Group visits improved concordance with American Diabetes Association practice guidelines in type 2 diabetes
Q In uninsured or inadequately insured patients with uncontrolled type 2 diabetes, does healthcare delivery through group visits promote concordance with American Diabetes Association (ADA) standards of care?
randomised controlled trial.
blinded (outcome assessors).
Follow up period:
6 months of treatment.
an adult primary care centre at the Medical University of South Carolina, USA.
120 uninsured or inadequately insured patients >18 years of age (mean age 54 y, 78% women) who had type 2 diabetes and glycated haemoglobin (HBA1c) >8.5%. Exclusion criteria included a primary diagnosis of substance abuse or dependence, pregnancy, dementia, and inability to speak English.
group visits (n = 59) or usual care (n = 61). Group visits were modelled after the Cooperative Health Care Clinics approach. Groups of 19–20 patients were co-led by a primary care physician and a diabetes nurse educator and met monthly for 6 months. Each group visit session lasted 2 hours and consisted of warm up and socialisation (15 min), presentation of a health related topic (30 min), a break (15 min), questions and answers (15 min), and one on one consultation with the physician (30 min). Key preventive measures could be done during group visits. Usual care consisted of seeing a medical professional at least quarterly as recommended by the ADA.
concordance with 10 ADA clinical practice recommendations including up to date HBA1c and lipid concentrations; urine for microalbumin; use of angiotensin converting enzyme inhibitors, angiotensin receptor blockers, or lipid lowering agents when indicated; daily use of aspirin; annual foot examinations; annual referrals for retinal examinations; and immunisation against streptococcal pneumonia and influenza.
Patient follow up:
Analysis was by intention to treat. The mean total number of ADA clinical practice recommendations met per patient was greater in the intervention group than in the usual care group (8.75 v 7.22, p<0.001). More patients in the intervention group had ⩾8 of the 10 recommendations addressed (table). The groups did not differ for actual HBA1c concentrations or lipid profiles.
In uninsured or inadequately insured patients with uncontrolled type 2 diabetes, healthcare delivery through group visits was more effective than usual care for promoting concordance with American Diabetes Association standards of care.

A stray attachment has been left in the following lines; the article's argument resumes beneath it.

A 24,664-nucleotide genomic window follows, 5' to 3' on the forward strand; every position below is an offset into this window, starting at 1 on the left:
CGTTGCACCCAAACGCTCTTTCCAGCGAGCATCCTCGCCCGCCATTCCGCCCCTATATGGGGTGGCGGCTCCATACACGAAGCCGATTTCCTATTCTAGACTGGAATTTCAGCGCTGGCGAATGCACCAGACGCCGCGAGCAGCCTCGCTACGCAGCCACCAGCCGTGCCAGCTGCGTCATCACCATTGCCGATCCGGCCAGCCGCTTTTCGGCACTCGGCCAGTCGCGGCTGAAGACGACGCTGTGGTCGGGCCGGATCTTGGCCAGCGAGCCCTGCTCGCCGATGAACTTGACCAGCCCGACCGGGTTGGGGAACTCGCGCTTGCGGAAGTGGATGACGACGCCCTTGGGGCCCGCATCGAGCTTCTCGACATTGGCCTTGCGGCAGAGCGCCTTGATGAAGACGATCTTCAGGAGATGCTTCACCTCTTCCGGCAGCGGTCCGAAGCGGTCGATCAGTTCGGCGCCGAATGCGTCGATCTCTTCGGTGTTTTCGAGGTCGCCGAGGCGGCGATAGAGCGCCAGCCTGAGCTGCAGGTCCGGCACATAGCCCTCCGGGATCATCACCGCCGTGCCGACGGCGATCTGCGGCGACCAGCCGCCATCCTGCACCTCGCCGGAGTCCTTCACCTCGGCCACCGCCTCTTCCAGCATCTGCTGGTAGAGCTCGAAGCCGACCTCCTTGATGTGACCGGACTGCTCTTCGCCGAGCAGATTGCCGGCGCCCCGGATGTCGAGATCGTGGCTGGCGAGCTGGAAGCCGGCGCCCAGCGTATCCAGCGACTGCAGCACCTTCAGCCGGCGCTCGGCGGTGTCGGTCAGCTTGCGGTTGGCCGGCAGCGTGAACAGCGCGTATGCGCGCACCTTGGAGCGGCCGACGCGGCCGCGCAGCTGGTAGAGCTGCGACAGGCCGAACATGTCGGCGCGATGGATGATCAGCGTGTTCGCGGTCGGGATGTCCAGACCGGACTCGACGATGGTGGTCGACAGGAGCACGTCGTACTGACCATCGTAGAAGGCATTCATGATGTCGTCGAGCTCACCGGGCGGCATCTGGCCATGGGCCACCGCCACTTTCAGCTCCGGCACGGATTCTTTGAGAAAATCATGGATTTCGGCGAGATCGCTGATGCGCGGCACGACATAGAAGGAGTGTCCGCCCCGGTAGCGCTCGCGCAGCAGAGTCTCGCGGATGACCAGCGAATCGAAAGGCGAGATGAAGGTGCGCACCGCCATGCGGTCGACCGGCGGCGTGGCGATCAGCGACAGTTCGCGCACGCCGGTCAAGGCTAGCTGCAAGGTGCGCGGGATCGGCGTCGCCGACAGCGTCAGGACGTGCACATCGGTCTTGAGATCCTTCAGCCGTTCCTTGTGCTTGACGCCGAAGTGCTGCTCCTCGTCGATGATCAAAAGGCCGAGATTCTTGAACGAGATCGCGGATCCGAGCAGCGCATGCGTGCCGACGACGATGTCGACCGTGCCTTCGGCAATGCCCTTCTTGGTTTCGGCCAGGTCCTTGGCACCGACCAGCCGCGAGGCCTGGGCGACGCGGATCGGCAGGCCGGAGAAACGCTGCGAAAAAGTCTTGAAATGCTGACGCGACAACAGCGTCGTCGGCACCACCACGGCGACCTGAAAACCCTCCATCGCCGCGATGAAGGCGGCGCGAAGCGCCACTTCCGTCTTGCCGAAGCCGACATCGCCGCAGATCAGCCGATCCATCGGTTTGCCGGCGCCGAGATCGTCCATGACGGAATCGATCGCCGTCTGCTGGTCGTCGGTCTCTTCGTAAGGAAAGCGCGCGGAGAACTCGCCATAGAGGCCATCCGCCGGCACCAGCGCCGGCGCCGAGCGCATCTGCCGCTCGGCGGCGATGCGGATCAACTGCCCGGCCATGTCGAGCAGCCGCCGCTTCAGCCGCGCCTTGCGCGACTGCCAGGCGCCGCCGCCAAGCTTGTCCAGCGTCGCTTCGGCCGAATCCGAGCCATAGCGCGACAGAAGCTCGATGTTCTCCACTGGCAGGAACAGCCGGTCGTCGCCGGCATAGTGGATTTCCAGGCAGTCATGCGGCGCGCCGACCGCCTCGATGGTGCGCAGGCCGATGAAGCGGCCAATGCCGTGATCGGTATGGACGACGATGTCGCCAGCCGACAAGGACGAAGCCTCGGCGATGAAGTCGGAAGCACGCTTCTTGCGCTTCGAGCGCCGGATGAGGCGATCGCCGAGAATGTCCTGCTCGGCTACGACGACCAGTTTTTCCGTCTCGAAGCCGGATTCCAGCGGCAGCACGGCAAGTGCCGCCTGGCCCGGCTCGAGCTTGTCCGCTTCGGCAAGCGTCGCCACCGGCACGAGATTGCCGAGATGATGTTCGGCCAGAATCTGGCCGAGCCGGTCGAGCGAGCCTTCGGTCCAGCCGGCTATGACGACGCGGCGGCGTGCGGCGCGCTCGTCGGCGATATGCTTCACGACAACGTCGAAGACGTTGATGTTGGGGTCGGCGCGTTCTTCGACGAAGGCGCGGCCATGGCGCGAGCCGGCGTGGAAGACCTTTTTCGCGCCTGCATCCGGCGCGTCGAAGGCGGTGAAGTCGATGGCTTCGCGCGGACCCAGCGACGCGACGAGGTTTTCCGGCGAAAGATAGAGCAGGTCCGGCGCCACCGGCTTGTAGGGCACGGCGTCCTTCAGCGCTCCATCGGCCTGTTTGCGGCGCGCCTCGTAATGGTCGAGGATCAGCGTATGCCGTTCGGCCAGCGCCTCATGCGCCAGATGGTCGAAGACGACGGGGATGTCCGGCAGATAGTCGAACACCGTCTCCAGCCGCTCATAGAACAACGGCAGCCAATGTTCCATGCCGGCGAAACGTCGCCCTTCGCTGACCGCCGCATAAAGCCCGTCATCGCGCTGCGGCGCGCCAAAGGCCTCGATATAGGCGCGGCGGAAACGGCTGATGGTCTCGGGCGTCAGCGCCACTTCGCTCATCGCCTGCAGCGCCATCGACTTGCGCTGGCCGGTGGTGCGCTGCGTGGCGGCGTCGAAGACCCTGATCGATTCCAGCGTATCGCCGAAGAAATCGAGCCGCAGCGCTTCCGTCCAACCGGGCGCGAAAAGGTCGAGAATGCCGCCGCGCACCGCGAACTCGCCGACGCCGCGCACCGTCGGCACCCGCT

- Maggie Watkinson, RGN, MSc
Although several studies have explored diabetes education in groups, few have examined group care. The study by Clancy et al provides evidence that group visits for people with type 2 diabetes may have advantages over individual consultations. A significant improvement in achieving standards of care was observed. There were trends, but no statistically significant differences towards improvements in metabolic or lipid control.
A similar study by Trento et al,1 with 4 years of follow up, reported stabilised glycaemic control, decreased body mass index, increased high density lipoprotein cholesterol as well as improved knowledge of diabetes, quality of life, and healthcare behaviours in people with type 2 diabetes managed by systematic group education. These results are clinically significant because the usual course of type 2 diabetes is progressive deterioration in biomedical and other outcomes. Perhaps the 6 month follow up of the study by Clancy et al was not long enough to see such clinical improvement.
Strengths of the study by Clancy et al included a low drop out rate and intention to treat analysis; however, most of the patients were women, which may limit generalisability of the findings. The intervention group had increased costs. However, Trento et al concluded that preventing deterioration of glycaemic control and quality of life without increasing pharmacological treatment was cost-effective.1 Further work is needed to replicate these studies in different care delivery systems and with longer follow up. However, diabetes care professionals, particularly those in primary care, should consider using groups to provide education and care for people with type 2 diabetes because it may be both more cost efficient and effective than individual consultations.